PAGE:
When an incoming president from the University of California, Berkeley said in 1998 he wanted to start up a huge, university-wide open house for the community to see the campus, people thought he was crazy.

Seven years later, Dan Mote’s Maryland Day — a revamped version of Ag Day based on Berkeley’s “Cal Day” — is an established university tradition, growing larger and spawning copycats of its own.

“There was a general feeling that that was something we didn’t do,” Mote said. “I felt that was a big mistake. There was a lot of resistance and a lack of enthusiasm on this idea.”

Tomorrow’s event will feature more than 400 free activities from 10 a.m. to 4 p.m. across the campus in which children and adults of any age can jump on a moonbounce or get blown away in a wind tunnel. The event grew from 20,000 participants to more than 70,000 people last year, with the university continually trying to top the previous year’s attendance. This year will feature two hydrogen-powered Humvees (two of only three in the world), a Black Hawk helicopter with the Army ROTC and a Huey helicopter.

But the university also likes to stick with what works, what gives Maryland Day the unique feel of a carnival in the world of academia: munching on the Dairy’s ice cream, watching the digestive system of cows at the farm or experiencing the power of the Glenn L. Martin Wind Tunnel.

“The real goal of this is to, first of all, open up the whole campus from agriculture to athletics,” Mote said. “As a recruitment process for higher education in general and for the campus in particular, it’s very effective.”

Mote originally told administrators and staff he wanted 25,000 people to attend the open house. Some thought that was impossible.

“We looked at him like he was crazy,” said Terry Flannery, executive director of University Marketing and Communications. “I think people weren’t sure how the resources and time put in would benefit the university externally and internally; there were a lot of doubters.”

So Mote appointed Bud Thomas, then-vice president of Student Affairs, to head the first planning committee for Maryland Day. Thomas had to start from scratch in organizing a full day of events designed to showcase the university. The only well-known open house at a university at that time was Cal Day at Berkeley, but after taking a look into Berkeley’s program, the committee members decided it wasn’t what they were looking for.

“By the time he asked me to chair [the committee], it was a combination of eyebrow raising and hopeful thoughts,” Thomas said.

He and the committee decided to have Maryland Day on the last Saturday of April, the same day as Ag Day, an 80-year-old open house of the agriculture department. It would also allow prospective students another glimpse at the university before the annual May 1 deadline for deciding whether to attend the university.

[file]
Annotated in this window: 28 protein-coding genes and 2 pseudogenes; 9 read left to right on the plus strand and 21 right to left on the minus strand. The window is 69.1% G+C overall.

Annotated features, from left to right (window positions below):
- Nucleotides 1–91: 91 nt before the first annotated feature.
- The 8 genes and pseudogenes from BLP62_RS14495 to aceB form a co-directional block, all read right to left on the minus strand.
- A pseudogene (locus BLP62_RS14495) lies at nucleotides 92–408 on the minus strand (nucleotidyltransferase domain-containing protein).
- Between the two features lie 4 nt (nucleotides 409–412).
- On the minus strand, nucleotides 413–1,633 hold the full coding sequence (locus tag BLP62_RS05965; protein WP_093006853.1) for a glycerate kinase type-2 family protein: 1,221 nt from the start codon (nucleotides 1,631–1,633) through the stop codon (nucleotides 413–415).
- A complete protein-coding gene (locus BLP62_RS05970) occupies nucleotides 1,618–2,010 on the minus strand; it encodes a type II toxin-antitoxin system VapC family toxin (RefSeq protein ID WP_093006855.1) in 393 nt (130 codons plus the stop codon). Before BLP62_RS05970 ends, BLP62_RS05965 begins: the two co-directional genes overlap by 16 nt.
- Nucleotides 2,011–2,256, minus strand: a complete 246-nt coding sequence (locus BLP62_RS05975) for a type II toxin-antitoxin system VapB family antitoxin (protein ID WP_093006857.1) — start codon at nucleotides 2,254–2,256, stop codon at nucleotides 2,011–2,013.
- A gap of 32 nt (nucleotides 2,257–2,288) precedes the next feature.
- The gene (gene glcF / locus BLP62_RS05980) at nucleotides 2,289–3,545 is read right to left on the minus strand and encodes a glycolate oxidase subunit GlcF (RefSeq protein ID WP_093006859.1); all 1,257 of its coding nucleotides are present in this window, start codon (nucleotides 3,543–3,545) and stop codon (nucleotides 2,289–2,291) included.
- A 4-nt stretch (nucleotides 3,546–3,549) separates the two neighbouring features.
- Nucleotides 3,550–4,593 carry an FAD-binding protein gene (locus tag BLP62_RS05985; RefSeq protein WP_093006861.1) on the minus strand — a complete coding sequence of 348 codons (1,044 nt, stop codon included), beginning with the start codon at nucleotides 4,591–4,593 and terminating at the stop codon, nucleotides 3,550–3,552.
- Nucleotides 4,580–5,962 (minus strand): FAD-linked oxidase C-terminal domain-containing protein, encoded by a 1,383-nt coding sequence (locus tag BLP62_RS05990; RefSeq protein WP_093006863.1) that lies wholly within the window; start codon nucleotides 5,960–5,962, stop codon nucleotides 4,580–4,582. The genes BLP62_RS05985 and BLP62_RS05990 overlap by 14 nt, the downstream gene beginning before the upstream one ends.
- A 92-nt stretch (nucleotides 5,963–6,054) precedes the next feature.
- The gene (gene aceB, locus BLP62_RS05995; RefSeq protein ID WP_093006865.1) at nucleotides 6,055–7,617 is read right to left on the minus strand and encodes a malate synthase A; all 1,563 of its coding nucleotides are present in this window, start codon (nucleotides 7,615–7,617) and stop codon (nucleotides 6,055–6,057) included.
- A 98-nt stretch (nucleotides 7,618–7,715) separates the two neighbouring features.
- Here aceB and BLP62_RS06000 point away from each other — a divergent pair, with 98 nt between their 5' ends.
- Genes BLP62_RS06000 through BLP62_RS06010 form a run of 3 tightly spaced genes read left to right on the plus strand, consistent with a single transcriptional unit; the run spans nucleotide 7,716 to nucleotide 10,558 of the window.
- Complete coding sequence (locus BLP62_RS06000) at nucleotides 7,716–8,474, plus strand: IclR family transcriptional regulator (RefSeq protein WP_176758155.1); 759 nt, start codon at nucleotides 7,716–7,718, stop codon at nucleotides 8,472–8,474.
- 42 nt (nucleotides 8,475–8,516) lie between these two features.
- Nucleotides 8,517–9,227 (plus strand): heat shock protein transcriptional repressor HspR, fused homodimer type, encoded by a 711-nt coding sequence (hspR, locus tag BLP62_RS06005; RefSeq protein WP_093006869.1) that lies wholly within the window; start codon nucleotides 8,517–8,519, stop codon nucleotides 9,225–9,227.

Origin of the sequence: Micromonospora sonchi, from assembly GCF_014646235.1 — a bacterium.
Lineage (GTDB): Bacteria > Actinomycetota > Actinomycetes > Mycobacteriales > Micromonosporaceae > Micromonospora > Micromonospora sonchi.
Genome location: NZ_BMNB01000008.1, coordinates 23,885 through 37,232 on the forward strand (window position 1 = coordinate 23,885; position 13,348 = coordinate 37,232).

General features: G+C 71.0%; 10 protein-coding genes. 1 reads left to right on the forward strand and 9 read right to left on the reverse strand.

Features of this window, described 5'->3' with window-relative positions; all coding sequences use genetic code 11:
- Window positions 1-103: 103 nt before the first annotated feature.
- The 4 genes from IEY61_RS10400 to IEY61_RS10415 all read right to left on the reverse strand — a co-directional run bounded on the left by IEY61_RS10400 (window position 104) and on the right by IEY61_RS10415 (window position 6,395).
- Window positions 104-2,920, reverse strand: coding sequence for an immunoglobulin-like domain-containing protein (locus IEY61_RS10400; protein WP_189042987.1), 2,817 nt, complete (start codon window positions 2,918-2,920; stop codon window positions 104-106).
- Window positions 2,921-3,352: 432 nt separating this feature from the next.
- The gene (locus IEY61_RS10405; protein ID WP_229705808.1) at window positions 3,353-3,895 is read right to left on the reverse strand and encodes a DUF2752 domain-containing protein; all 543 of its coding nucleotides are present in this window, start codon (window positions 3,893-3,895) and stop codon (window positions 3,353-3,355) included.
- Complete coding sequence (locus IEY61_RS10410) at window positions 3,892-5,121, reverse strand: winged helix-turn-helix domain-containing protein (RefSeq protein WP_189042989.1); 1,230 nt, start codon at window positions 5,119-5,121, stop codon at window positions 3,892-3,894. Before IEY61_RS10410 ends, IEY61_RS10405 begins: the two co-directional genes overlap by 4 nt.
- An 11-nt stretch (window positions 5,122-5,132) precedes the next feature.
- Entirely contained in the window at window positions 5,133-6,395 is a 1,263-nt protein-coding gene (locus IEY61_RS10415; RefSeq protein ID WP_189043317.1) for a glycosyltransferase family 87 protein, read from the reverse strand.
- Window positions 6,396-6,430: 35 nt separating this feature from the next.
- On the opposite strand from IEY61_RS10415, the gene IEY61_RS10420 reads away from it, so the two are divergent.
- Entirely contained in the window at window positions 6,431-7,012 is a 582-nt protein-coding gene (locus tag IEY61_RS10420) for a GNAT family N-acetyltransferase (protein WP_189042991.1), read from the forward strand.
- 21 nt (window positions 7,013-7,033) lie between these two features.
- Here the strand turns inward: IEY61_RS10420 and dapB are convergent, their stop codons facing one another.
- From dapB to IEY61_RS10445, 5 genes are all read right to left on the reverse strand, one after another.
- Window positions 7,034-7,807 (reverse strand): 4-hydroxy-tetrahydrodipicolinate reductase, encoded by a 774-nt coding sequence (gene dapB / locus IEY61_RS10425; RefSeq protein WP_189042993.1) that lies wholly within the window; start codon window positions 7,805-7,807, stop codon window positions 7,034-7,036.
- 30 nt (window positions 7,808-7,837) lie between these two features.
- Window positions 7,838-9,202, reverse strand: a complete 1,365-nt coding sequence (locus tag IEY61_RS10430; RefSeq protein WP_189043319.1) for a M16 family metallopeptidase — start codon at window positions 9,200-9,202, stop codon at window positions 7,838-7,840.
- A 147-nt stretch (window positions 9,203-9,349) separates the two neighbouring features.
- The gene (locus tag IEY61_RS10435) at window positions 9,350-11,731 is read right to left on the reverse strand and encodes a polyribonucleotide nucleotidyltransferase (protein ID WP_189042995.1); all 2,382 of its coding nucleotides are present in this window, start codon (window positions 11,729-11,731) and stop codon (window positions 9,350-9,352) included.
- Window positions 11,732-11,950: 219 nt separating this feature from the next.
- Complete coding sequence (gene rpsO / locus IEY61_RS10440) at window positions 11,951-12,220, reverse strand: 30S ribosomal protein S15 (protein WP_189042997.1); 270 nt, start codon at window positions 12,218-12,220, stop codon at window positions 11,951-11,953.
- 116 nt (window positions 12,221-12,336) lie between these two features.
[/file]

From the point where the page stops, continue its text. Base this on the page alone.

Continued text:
With nearly 200 events planned and hundreds of hours put in by staff members, the first annual Maryland Day was set. Now all that was needed was some good weather and the 25,000 people Mote wanted.

“People worked on it; they worked hard on it,” Mote said. “But it was clear the heart wasn’t in it because they didn’t expect anyone to show up.”

The pilot event was a surprise for many, but a disappointment for Mote. About 21,000 people showed up for the first Maryland Day, and most deemed it a success. Organizers started gearing up for the next Maryland Day with much more enthusiasm.

The university’s reputation began to grow — to the outside world and internally. “There’s a sense of pride among our own people to showcase what we have here,” Mote said. “You can never build a great university without developing a sense of pride in what you do.”

Since then, the university has also boosted its marketing and branding campaigns, including the “Zoom” and “Fear the Turtle” campaigns, both intended to unify the campus and convey its messages: quality, discovery, impact and momentum.

The new marketing strategies and the popularity of Maryland Day contribute to the increased awareness of the university.

But not everyone is buzzing about the success of Maryland Day. Larry Mintz, an American studies professor, said he feels the day’s purpose is lost with the large number of activities.

“My pet peeve with Maryland Day is that the academic integrity is lost in the carnival atmosphere,” he said.

But other universities are beginning to catch on, even taking some parts of Maryland Day and applying them to their own open houses. University of Texas at Austin had its sixth annual Explore UT and copied the way this university marketed its materials and used Disney World-like color-coding for events across the campus.

“[Maryland has] done the best job in articulating the best complex program in a clear and universal way,” said Susan Clagett, associate vice president for public affairs for UT.

The annual event’s popularity has even surpassed that of its inspiration — Berkeley’s Cal Day had only 40,000 attendees last year.

“[Berkeley is] nothing compared to us,” Mote said. “We’ve blown them away. Cal Day has never encompassed the campus the way Maryland Day has.”

The university wants to get Maryland Day down to a science. Committees begin meeting in October for an hour each month and, by December, the entire day is essentially planned. More than 160,000 packages are mailed by February. There are more than 7,000 volunteers who work on planning this one day throughout the academic year.

The $200,000 budget has remained unchanged, with the growing expenses covered by sponsors. Flannery brushes aside any criticism of Maryland Day’s expense, saying what the university gets back is much more valuable.

“There are tremendous returns on it,” Flannery said. “It’s hard to put a cash value on pride.”